A submarine is a watercraft capable of independent operation underwater. It differs from a submersible, which has more limited underwater capability. It is also sometimes used historically or colloquially to refer to remotely operated vehicles and robots, as well as medium-sized or smaller vessels, such as the midget submarine and the wet sub. Submarines are referred to as "boats" rather than "ships" irrespective of their size.

United States naval reactors classes of nuclear reactors used by the United States Navy

United States naval reactors are nuclear reactors used by the United States Navy aboard certain ships to generate the steam used to produce power for propulsion, electric power, catapulting airplanes in aircraft carriers, and a few more minor uses. Such naval nuclear reactors have a complete power plant associated with them. All U.S. Navy submarines and supercarriers built since 1975 are nuclear-powered by such reactors. There are no commissioned conventional (non-nuclear) submarines or aircraft carriers left in the U.S. Navy, since the last conventional carrier, USS Kitty Hawk, was decommissioned in May 2009. The U.S. Navy had nine nuclear-powered cruisers with such reactors also, but they have since been decommissioned. Reactors are designed by a variety of contractors, then developed and tested at one of several government -owned and prime contractor-operated facilities. These facilities include Bettis Atomic Power Laboratory in West Mifflin, Pennsylvania and its associated Naval Reactors Facility in Idaho, and Knolls Atomic Power Laboratory in Niskayuna, New York and its associated Kesselring site in West Milton, New York, all under the management of the office of Naval Reactors. Sometimes there were full-scale nuclear-powered prototype plants built at the Naval Reactors Facility, Kesselring, and Windsor to test the nuclear plants, which were operated for years to train nuclear-qualified sailors.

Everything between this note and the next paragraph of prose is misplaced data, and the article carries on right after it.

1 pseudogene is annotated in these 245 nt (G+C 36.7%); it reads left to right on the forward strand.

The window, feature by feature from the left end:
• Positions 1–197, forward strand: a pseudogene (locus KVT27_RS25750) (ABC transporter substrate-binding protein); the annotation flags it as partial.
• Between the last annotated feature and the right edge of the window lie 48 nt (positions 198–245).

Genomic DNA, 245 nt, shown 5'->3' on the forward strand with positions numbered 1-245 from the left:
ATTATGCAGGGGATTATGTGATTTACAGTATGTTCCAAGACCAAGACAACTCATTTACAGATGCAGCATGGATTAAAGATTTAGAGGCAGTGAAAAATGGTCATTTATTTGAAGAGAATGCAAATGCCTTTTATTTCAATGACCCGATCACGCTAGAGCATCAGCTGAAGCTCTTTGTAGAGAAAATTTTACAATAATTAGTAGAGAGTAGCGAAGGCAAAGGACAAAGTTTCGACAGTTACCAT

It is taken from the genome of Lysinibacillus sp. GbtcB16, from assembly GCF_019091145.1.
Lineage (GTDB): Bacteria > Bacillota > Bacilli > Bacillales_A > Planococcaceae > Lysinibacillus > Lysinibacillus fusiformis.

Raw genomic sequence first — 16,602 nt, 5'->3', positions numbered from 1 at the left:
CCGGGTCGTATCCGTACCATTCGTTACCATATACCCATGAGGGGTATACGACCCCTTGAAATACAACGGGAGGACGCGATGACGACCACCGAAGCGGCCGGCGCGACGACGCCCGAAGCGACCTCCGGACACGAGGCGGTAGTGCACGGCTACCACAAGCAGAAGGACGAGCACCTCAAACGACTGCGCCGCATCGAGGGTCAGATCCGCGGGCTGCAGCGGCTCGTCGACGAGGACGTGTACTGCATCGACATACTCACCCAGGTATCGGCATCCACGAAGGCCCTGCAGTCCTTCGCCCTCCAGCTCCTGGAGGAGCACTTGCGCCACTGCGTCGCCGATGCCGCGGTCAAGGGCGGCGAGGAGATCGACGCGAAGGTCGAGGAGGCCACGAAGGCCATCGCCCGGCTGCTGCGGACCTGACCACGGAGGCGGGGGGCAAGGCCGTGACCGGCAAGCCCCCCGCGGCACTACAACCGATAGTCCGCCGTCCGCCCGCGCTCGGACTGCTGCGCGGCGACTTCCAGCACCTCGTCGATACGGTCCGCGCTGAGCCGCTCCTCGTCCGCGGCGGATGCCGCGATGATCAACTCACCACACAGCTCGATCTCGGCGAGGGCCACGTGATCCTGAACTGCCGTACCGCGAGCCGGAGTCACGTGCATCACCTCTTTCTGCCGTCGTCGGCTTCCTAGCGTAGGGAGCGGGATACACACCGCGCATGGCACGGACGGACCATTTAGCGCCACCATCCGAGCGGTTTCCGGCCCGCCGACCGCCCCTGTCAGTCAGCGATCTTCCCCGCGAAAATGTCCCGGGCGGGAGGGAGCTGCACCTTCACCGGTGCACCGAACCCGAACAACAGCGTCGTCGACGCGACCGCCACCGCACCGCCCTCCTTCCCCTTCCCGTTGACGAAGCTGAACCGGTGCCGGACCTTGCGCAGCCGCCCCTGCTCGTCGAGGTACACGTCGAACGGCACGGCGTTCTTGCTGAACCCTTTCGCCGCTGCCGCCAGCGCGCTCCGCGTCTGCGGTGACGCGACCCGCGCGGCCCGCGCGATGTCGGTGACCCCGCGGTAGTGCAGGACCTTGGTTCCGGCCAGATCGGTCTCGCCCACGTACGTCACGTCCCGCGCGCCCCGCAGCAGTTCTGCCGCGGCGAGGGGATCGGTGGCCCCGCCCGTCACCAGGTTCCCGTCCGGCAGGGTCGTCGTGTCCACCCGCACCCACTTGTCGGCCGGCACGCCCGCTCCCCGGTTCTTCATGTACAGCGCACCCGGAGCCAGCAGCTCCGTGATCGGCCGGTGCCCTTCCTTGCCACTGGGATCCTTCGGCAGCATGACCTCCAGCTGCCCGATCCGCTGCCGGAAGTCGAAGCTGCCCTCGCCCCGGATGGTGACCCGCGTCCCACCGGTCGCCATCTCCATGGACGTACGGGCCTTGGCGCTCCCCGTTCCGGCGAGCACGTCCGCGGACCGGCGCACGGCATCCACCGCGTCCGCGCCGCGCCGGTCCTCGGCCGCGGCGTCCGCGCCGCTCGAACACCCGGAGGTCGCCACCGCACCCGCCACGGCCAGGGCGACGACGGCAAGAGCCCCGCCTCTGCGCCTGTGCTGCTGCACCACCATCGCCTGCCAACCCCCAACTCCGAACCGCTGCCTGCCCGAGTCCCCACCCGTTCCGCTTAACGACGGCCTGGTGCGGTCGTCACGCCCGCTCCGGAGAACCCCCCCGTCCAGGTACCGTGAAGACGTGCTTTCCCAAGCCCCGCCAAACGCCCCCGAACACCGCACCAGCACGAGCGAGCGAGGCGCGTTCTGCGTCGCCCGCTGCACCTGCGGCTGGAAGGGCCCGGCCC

USS <i>Thresher</i> (SSN-593)

The second USS Thresher (SSN-593) was the lead boat of her class of nuclear-powered attack submarines in the United States Navy. She was the U.S. Navy's second submarine to be named after the thresher shark.

USS <i>Gato</i> (SSN-615)

USS Gato (SSN-615) was a Thresher/Permit-class nuclear submarine known as the "Goal Keeper" or the "Black Cat." She was the second United States Navy ship named after the gato, a species of small catshark found in waters along the west coast of Mexico.

Attack submarine Submarine designed to destroy other ships

An attack submarine or hunter-killer submarine is a submarine specifically designed for the purpose of attacking and sinking other submarines, surface combatants and merchant vessels. In the Soviet and Russian navies they were and are called "multi-purpose submarines". They are also used to protect friendly surface combatants and missile submarines. Some attack subs are also armed with cruise missiles mounted in vertical launch tubes, increasing the scope of their potential missions to include land targets.

USS <i>Greenling</i> (SSN-614)

USS Greenling (SSN-614), a Permit-class submarine, was the second ship of the United States Navy to be named for the greenling, an elongate, fine-scaled fish found from Kamchatka to California. Her keel was laid down on 15 August 1961 by the Electric Boat Company of Groton, Connecticut.

USS <i>Scorpion</i> (SSN-589) submarine that sunk on May 22, 1968 without conclusive explanation

USS Scorpion (SSN-589) was a Skipjack-class nuclear powered submarine that served in the United States Navy and the sixth vessel of the U.S. Navy to carry that name.

<i>Permit</i>-class submarine submarine class